[docs] [issue36947] [Good first issue] Fix Metaclasses Documentation

Josh Rosenberg report at bugs.python.org
Fri May 17 20:56:43 EDT 2019

Josh Rosenberg <shadowranger+python at gmail.com> added the comment:

Ah, you're right on __call__; I've never bothered to override it on a metaclass, but yes, since a class using a metaclass is an instance of the metaclass, like all instances, calling it invokes the __call__ of its type (it's just that the default metaclass, type, has a __call__ that turns around and calls the __new__ and __init__ of the "instance", which is a class). The nomenclature is hard here.

In any event, yes, overriding __call__ will let you hook into the construction of each individual instance of the classes using the metaclass. That's not generally true of all uses of metaclasses (if __call__ is inherited from type, then while new instances are technically created using the metaclass, the metaclass is just letting the normal __new__/__init__ calls take place without interference).

There is very little in the way of Python official documentation on metaclasses; the line you proposed to change is one of the few places it's mentioned (most references to metaclasses are on that Data Model page). There are a couple of mentions in the PEPs, and a lot of off-site tutorials, but it's a poorly documented feature in general.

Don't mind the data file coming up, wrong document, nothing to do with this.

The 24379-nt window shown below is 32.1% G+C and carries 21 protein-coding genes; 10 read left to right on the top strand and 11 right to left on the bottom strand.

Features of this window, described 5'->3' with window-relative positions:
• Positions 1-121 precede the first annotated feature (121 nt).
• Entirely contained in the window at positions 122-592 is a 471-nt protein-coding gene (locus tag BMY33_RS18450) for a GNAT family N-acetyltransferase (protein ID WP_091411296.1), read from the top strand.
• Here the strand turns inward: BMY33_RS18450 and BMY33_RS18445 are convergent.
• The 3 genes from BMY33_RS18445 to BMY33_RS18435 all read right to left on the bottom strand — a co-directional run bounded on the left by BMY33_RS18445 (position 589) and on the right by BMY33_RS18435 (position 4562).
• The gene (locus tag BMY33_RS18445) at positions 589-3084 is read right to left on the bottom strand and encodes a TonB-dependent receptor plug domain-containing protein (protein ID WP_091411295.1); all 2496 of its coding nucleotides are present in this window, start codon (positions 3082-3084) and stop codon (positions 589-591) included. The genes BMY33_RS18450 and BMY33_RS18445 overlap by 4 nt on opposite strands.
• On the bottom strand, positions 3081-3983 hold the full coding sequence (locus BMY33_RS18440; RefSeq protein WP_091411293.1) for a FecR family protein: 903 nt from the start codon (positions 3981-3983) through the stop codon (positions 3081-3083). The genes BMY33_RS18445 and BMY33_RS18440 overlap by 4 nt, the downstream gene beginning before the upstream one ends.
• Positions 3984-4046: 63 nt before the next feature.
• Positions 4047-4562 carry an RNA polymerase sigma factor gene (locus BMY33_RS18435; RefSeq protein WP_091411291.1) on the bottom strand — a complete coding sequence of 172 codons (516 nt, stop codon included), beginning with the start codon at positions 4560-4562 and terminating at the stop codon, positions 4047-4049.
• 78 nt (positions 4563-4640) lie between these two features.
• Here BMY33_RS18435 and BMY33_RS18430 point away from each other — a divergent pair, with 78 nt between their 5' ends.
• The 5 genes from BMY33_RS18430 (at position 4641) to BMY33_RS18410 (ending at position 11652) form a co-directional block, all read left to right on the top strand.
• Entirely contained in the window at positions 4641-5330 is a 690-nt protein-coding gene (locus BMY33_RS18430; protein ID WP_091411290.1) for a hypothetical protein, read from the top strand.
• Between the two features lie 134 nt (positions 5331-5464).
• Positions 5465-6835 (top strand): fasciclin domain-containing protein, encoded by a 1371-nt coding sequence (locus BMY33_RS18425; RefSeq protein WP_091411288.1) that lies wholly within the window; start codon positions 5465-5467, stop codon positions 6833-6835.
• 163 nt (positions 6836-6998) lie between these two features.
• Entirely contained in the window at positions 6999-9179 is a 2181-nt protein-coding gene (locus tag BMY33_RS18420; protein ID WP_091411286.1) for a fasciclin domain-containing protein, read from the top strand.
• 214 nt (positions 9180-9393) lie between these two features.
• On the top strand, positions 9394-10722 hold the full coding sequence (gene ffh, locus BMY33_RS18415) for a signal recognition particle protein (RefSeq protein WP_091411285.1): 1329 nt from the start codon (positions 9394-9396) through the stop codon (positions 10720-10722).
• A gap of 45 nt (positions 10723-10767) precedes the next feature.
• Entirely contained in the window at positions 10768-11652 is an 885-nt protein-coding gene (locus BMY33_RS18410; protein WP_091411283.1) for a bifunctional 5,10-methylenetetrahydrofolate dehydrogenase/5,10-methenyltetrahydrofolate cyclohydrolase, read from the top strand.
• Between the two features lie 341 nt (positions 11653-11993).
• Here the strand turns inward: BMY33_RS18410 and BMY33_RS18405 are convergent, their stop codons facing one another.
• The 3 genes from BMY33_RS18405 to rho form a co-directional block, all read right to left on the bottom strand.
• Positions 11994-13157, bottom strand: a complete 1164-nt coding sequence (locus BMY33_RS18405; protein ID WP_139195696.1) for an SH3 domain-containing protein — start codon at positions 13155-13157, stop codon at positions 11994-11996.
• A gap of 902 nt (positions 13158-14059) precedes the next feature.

It's pretty easy to demonstrate the current wording is correct though:

>>> class Meta(type):
...     pass
>>> class MyMeta(metaclass=Meta):
...     pass
>>> isinstance(MyMeta, Meta)

Note that we're using isinstance, not issubclass, and we're not constructing a MyMeta instance. MyMeta itself is an instance of Meta.

I really think the problem here is that the documentation is correct, but so bare it's easy to miss the implications of "MyClass and MySubclass are instances of Meta"; since the classes are instances of another class, the metaclass has the same power over them that normal classes have over their instances. That's why __call__ can hook the creation of instances, __new__ can hook the creation of the class itself, __getitem__ can be used to perform lookups on the child class (in at least of the few iterations of the typing framework, that's how List[int] and the like worked; not sure if it's still that way), and properties defined on the metaclass can be accessed on classes that use it, but not their instances. It's enormously powerful, but so complex that the Python docs tend to encourage simpler, more targeted ways of tweaking classes (e.g. decorators).


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